America hip-hop rap legends Public Enemy will take the spotlight on the Tramlines main stage on Devonshire Green on Saturday and leader Chuck D is promising to make a statement.
But that’s what the band have been doing for more than three decades.
Famed for its politically charged and social conscious rap music, it’s 25-years since they released Fight The Power, the anthemic theme from Spike Lee’s Do The Right Thing, about civil rights and racial tension.
But Chuck, 53, speaking exclusively to The Star from his home in New York, is quick to point out that one of the most popular and influential songs in hip hop history is not about fighting authority but the abuse of power. And the man whose music paved the way for social change says you have to listen before you start to talk, or in his case rap, with one of the most distinctive, powerful and impressive voices in hip-hop.
He said of Fight The Power: “Fighting the abuse of power is where it came from – most definitely. I’m a culturalist. I believe that culture rings louder than government. Government has separated, divided and split people up. While culture has united us.
“I would say that you have to listen before you talk. So there’s a lot of listening before I talk about how the music can answer some questions.”
He added: “We work on rap music and hip hop as something we want to balance, to have all kinds of perspectives and not just the perspective of a corporation for money’s sake – to come out with the lowest hanging fruit, just to sell records and not be an art form. We’ve got to fight for that. That’s what we do.”
Public Enemy are hoping to bring to Tramlines Jahi Torman, aka PE2.0, or Project Experience Millennium, the next generation of the brand and sound.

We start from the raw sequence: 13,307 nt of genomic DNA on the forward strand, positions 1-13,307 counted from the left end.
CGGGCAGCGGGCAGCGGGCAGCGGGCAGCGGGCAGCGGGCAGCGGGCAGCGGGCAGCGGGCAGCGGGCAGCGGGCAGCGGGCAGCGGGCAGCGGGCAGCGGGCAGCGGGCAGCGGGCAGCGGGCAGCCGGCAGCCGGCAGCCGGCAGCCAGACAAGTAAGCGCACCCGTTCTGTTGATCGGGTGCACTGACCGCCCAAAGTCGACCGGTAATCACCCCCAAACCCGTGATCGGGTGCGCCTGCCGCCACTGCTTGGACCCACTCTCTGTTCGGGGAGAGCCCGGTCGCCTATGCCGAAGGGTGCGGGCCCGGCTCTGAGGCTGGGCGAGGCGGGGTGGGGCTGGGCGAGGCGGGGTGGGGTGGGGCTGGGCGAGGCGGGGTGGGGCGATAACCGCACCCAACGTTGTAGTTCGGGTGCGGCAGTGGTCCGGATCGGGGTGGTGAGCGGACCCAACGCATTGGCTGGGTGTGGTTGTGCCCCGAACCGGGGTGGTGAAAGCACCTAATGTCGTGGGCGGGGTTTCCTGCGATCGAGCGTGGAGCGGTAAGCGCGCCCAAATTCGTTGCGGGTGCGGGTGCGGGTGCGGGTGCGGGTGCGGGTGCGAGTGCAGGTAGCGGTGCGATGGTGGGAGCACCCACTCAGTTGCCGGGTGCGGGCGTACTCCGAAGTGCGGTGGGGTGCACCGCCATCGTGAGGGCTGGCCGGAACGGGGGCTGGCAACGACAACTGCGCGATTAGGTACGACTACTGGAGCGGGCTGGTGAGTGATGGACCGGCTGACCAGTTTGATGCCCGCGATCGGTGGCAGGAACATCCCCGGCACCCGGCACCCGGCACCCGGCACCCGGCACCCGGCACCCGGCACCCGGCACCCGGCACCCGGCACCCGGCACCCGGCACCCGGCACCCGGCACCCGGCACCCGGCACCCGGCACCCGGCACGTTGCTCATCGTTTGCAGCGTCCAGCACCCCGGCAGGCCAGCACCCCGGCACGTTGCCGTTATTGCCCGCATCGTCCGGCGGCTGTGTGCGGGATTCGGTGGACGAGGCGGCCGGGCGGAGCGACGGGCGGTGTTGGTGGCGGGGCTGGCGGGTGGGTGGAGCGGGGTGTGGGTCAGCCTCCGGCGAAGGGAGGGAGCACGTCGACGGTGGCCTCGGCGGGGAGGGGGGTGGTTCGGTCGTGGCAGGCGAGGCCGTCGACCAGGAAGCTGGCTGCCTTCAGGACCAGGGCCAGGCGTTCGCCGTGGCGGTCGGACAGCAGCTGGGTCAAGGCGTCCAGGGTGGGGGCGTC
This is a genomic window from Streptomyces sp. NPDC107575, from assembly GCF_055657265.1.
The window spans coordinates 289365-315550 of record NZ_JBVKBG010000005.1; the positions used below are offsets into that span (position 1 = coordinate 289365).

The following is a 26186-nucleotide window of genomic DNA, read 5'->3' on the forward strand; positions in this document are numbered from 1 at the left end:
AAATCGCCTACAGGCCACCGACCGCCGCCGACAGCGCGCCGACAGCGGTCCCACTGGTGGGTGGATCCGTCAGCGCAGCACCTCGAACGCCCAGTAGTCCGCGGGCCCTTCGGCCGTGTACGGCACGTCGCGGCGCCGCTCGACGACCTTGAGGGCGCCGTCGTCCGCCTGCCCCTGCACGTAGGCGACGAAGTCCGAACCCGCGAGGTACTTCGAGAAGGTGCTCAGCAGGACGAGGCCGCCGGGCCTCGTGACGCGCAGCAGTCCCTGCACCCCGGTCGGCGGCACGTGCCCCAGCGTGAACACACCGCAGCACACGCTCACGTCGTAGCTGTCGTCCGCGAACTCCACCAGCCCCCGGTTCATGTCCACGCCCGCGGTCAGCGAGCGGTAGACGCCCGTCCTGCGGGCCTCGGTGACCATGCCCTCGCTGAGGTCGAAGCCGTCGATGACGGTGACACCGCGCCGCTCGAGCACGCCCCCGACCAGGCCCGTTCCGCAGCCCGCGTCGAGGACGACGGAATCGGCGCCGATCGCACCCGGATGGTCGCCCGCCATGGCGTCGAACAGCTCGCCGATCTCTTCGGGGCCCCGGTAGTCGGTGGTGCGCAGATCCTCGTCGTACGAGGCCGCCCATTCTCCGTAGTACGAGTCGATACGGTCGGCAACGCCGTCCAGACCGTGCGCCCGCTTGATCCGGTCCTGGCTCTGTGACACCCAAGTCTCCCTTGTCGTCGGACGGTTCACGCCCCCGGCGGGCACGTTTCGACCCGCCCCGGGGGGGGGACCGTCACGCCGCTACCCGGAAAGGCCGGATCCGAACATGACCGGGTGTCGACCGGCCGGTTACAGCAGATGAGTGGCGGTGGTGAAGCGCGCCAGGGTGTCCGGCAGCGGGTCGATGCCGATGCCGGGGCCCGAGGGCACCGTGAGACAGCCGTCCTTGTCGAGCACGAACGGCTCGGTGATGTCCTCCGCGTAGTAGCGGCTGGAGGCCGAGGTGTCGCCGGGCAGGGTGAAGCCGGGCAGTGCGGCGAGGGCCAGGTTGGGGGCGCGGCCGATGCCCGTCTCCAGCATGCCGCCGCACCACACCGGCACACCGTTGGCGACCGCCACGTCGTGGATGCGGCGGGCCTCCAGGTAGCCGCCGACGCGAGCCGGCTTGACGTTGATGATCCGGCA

Chuck, birth name Carlton Douglas Ridenhour, said: “We’re going to play our songs and actually make some statements. I’m trying to introduce PE 2.0, if he can actually get his passport.
“We were one of the first festival playing rap artistes. Anytime we get to play the UK is really exciting. It’s always somewhat of a pleasure.”
Chuck, who fulfilled boyhood dreams when his voice was used on computer games Grand Theft Auto and NBA Ballers, reckons anyone can rap. But you need belief.
He said: “When it comes down to MCs and rappers, I tell them the challenge is to really state what they believe. Belief is a very strong thing.
“If you can speak you can rap, as long as you use what you have.
“Rap is between talking and singing. You can develop a flow to the language you already have. Not to say that you’ll be great at it. But you wil be able to have a style.
“I was enthused by the technical aspect of it all, it drew me to hip hop. Then you had people like Grandmaster Flash and they were just brilliant. I thought that was a great start.”
Public Enemy, whose global smash hit albums include Yo! Bum Rush the Show, It Takes a Nation of Millions to Hold Us Back, Fear of a Black Planet and Apocalypse 91… The Enemy Strikes Black, were inducted into the Rock and Rol Hall of Fame last year.
They will play the Tramlines main stage on Saturday at 5pm.